Military Religious Freedom Foundation head Mikey Weinstein takes pains to remind fellow Americans that he’s a Republican. There’s no need. He sounds just like one, or anyway, like some talk-radio character who thinks the GOP went soft when Reagan’s promise to outlaw Russia turned out to be a joke. Granted, his targets are a little unusual. In his own words, the MRRF aims to protect the U.S. armed forces from “Premillenial, Dispensational, Reconstructionist Dominionist, Fundamentalist Evangelical Christians” who are working to reshape them in their own image.
Weinstein says that “96%” of the complaints his organization fields come from believers of some stripe or other, “including 21 different variety of Baptists alone” — not, in other words, from Richard Dawkins acolytes. Independent sources have corroborated some of his charges. In 2005, an investigative panel found that faculty and officers at the U.S. Air Force Academy had evangelized in “inappropriate” and “insensitive” ways. The number of chaplains from the various evangelical denominations has increased sharply over the years 1995-2005. It should be clear that Weinstein’s doing more here than reading tea leaves.
But Weinstein’s struggling to sell a demographic and tonal shift as the signs of an apocalypse. In an interview with Religion Dispatches, he warns that in any military environment, even the Air Force Academy, deviation from a norm, even a religious norm, “will get you killed.” Going on record with the Philadelphia Jewish Voice, he drops an H-bomb, that is, invokes the name of Hitler. After declaring that the Christians MRRF is “at war” with make up “a small subset of evangelical Christianity – about 12.6% of the American public,” he reminds readers, “Hitler never had more than eight percent of the German citizenry in the Nazi party.”
But it’s in joining the labels “evangelical” and “dominionist” that Weinstein really does his damage. In its current usage, “dominionism” is a slippery term. It can refer to the vision of R.J. Rushdoony, who advocated the adoption of Mosaic law, including capital punishment for homosexuality and adultery. Or it can refer to the position that the Founding Fathers meant America to be a Christian nation, and that Christians should organize and seek to re-gain political ascendancy within the existing system. Application of the term tends to tar members of the second group by association with members of the first. Jeremy Pierce judges this tarring a species of conspiracy theorizing and gives it a name of its own — Dominionismism.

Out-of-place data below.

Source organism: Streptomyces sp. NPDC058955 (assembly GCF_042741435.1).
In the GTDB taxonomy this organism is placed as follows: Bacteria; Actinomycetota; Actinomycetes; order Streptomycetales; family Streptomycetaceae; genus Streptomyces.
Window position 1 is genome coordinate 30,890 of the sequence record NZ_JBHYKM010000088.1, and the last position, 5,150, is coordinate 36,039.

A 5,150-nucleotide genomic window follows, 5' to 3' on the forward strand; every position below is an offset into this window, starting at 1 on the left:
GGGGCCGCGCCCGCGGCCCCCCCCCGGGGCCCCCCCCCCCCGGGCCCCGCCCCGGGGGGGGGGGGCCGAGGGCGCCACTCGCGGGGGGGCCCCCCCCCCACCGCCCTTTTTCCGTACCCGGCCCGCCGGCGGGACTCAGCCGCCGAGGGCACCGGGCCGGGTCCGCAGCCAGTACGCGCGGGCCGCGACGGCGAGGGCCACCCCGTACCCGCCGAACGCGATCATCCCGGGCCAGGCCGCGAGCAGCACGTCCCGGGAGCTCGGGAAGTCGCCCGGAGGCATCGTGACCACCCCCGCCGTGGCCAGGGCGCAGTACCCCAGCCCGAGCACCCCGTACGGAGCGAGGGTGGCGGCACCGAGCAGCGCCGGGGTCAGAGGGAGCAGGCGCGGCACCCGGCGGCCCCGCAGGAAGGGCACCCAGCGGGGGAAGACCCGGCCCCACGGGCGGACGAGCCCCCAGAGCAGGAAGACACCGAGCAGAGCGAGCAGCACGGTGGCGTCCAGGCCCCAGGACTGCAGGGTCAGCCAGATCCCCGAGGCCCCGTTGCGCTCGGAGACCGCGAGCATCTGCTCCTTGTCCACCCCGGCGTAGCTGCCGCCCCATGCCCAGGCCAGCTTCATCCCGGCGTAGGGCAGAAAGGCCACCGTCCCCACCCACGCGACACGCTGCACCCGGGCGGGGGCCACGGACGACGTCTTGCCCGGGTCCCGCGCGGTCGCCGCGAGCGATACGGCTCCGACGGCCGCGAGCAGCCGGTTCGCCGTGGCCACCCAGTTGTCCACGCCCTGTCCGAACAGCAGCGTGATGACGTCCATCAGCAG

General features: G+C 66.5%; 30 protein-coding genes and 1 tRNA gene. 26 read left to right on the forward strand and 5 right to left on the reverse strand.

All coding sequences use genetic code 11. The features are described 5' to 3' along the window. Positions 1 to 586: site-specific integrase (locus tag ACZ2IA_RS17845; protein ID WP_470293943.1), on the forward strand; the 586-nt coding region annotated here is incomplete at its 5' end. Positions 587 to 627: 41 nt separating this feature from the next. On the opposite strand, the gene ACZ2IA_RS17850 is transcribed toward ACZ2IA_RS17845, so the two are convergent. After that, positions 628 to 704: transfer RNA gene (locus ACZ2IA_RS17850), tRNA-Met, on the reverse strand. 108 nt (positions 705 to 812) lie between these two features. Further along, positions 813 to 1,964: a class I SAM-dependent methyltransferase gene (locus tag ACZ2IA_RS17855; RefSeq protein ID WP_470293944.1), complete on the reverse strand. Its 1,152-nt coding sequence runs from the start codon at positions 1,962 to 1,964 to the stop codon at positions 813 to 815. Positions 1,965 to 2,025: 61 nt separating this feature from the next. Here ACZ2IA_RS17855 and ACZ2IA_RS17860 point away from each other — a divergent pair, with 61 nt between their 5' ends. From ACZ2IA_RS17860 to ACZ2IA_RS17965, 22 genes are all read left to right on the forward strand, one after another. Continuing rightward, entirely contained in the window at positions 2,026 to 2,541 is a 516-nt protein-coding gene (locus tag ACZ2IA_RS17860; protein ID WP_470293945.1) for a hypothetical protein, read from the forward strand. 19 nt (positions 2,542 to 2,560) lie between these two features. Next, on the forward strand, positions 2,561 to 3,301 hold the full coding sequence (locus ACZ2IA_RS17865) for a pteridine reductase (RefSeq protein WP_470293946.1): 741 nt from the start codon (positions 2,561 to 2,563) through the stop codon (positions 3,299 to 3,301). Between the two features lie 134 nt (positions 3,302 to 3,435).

The idea of Rushdoony disciples taking over our armed forces the way Alawis took over Syria’s is horrifying. But it doesn’t seem to be happening. Even in 2005, when the commander in chief was a devout Methodist and favorite of the religious right, evangelical chaplains were complaining about regulations that crimped their style. The Navy declined to extend the contract of a chaplain who warned, in a funeral homily, that “God’s wrath remains” upon those who die outside Jesus’ friendship. Two years ago, the Air Force Academy permitted Wiccan and Druid cadets, for the first time, to establish their own chapel. Since the repeal of DADT, a number of gay military weddings have taken place with a minimum of official hassle and a maximum of publicity. It may be that MRRF advocacy deserves some of the credit for this openness; but, taking Weinstein’s words at face value, it’s hard to get the impression that the barbarians are any farther from the gates than they were a few years ago.
Last week, President Obama met with Weinstein and other MRRF members to discuss the implementation of a policy called “Air Force Culture, Air Force Standards.” Adopted in 2012, it seeks to prevent military officers from promoting “personal religious beliefs to their subordinates” or extending “preferential treatment for any religion.” The very thought of Weinstein and Obama sharing a conference table drove the Family Resarch council to the barricades. Drafting a petition, it denounced the MRRF as a “far-left” and “anti-Christian,” and predicted its influence would see confessing Christians “prosecuted as enemies of the state.”
It fell to the Pentagon to play the voice of reason. On May 2, Lieutenant Commander Nate Christensen assured the nation that the Defense Department would continue to make “reasonable accomodations for members of all religions.” Aggressive prosyletizing was out, but simple evangelizing remained in. The distinction between the two, and the penalties for misreading it, he said, would be left for the chain of command to determine on “a case-by-case basis.” In other words, the First Amendment’s Free Exercise and Establishment clauses were still engaged in the same old balancing act.
But Christensen’s comforting words came only after Breitbart and other news had brought fears of an anti-Christian purge almost to a boil. I should know — it was all over my Facebook news feed. If the Long Parliament was any more convinced of King Charles’ complicity with rebellious Irish Catholics, I wouldn’t want to live on the difference.
Sociologists use the term “moral panic” to describe the spreading, fearful conviction that some value is in imminent danger. From seeing Weinstein’s wild prophesying followed by the the FRC’s, we’re getting a good look at what happens when a group becomes the object of that panic: it panics right back. We’re left with moral panic à deux, which, funnily enough, doesn’t double anyone’s pleasure.